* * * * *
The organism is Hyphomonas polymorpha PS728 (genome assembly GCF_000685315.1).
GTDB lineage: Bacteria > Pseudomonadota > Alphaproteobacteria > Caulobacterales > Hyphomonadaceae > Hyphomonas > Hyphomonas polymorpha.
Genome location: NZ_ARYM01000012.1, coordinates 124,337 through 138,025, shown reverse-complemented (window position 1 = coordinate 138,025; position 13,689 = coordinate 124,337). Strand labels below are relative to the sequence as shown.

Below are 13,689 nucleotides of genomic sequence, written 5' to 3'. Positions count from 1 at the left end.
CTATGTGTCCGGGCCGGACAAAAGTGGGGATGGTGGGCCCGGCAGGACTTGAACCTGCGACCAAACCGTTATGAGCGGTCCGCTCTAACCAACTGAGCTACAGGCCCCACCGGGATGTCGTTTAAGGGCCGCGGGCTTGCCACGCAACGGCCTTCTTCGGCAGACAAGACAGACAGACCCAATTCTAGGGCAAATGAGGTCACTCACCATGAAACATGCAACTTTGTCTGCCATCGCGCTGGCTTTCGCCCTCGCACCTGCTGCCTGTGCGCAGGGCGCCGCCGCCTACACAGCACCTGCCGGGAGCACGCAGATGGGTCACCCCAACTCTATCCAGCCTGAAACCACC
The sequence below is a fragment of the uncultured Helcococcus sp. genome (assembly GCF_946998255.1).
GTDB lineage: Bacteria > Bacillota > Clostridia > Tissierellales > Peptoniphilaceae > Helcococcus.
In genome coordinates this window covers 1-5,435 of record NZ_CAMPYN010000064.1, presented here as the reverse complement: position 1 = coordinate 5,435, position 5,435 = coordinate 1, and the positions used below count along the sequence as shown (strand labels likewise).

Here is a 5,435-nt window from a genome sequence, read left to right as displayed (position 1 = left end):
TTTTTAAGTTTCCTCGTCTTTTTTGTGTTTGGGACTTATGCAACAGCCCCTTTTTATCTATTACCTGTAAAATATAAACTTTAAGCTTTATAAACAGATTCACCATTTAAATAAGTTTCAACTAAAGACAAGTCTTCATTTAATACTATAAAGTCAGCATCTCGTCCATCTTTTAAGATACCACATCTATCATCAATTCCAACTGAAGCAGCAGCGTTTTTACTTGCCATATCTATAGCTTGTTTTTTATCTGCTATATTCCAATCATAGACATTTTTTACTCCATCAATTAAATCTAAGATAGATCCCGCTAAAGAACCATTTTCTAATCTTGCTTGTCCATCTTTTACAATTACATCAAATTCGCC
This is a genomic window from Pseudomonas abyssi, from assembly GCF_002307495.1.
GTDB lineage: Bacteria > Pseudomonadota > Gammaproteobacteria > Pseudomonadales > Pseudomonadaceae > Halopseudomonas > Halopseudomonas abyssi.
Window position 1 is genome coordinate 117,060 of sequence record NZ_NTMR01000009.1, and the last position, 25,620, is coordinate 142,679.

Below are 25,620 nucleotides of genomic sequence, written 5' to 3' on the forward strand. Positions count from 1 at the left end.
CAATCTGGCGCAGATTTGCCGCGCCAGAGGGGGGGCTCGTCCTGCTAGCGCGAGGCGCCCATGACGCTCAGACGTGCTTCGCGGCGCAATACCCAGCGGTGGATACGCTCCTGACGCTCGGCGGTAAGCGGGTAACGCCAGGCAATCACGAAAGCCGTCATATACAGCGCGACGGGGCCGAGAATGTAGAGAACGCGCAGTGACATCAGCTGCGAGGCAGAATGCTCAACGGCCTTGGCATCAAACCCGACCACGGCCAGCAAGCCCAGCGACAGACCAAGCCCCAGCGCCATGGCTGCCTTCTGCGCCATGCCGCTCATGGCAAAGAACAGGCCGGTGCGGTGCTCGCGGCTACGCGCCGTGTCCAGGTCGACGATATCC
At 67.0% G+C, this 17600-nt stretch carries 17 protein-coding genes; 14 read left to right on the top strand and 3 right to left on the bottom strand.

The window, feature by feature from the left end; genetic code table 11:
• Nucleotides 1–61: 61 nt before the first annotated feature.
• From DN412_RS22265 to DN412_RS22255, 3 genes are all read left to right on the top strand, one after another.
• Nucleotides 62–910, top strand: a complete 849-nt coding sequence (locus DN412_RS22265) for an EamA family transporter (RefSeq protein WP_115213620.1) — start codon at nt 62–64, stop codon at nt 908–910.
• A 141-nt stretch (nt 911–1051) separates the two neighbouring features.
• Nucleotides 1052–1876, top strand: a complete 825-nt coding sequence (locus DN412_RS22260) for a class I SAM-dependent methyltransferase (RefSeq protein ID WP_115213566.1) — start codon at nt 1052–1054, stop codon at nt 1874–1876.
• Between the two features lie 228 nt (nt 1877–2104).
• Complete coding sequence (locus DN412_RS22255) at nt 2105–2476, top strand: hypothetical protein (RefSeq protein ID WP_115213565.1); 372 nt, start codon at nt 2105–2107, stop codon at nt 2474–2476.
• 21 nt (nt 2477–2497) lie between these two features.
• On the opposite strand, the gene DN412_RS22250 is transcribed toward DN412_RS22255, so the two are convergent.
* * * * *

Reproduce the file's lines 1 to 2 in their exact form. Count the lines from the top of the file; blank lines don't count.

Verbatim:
The organism is Hyphomonas polymorpha PS728 (genome assembly GCF_000685315.1).
GTDB lineage: Bacteria > Pseudomonadota > Alphaproteobacteria > Caulobacterales > Hyphomonadaceae > Hyphomonas > Hyphomonas polymorpha.